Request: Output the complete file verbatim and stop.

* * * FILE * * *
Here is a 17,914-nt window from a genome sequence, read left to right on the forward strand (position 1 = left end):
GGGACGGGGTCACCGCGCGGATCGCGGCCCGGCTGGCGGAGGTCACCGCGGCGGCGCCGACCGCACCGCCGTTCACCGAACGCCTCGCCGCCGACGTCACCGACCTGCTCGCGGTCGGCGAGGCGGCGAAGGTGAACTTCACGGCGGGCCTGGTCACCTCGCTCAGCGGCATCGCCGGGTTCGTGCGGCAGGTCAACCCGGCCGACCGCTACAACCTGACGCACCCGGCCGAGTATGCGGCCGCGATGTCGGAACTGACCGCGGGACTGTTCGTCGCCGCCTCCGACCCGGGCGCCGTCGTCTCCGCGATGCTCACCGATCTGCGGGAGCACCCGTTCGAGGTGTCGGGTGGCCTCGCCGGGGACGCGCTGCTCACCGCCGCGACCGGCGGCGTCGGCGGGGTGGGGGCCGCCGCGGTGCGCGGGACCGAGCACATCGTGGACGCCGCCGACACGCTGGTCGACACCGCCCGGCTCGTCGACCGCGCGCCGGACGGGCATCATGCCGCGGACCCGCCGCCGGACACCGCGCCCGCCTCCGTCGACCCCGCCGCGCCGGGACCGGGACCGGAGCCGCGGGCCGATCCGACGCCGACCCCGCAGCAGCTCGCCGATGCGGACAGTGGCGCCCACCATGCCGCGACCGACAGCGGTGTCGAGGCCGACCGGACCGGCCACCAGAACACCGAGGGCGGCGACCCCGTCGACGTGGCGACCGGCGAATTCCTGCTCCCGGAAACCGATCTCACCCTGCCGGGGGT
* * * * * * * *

Here is a 17,914-nt window from a genome sequence, read left to right on the forward strand (position 1 = left end):
GGGACGGGGTCACCGCGCGGATCGCGGCCCGGCTGGCGGAGGTCACCGCGGCGGCGCCGACCGCACCGCCGTTCACCGAACGCCTCGCCGCCGACGTCACCGACCTGCTCGCGGTCGGCGAGGCGGCGAAGGTGAACTTCACGGCGGGCCTGGTCACCTCGCTCAGCGGCATCGCCGGGTTCGTGCGGCAGGTCAACCCGGCCGACCGCTACAACCTGACGCACCCGGCCGAGTATGCGGCCGCGATGTCGGAACTGACCGCGGGACTGTTCGTCGCCGCCTCCGACCCGGGCGCCGTCGTCTCCGCGATGCTCACCGATCTGCGGGAGCACCCGTTCGAGGTGTCGGGTGGCCTCGCCGGGGACGCGCTGCTCACCGCCGCGACCGGCGGCGTCGGCGGGGTGGGGGCCGCCGCGGTGCGCGGGACCGAGCACATCGTGGACGCCGCCGACACGCTGGTCGACACCGCCCGGCTCGTCGACCGCGCGCCGGACGGGCATCATGCCGCGGACCCGCCGCCGGACACCGCGCCCGCCTCCGTCGACCCCGCCGCGCCGGGACCGGGACCGGAGCCGCGGGCCGATCCGACGCCGACCCCGCAGCAGCTCGCCGATGCGGACAGTGGCGCCCACCATGCCGCGACCGACAGCGGTGTCGAGGCCGACCGGACCGGCCACCAGAACACCGAGGGCGGCGACCCCGTCGACGTGGCGACCGGCGAATTCCTGCTCCCGGAAACCGATCTCACCCTGCCGGGGGT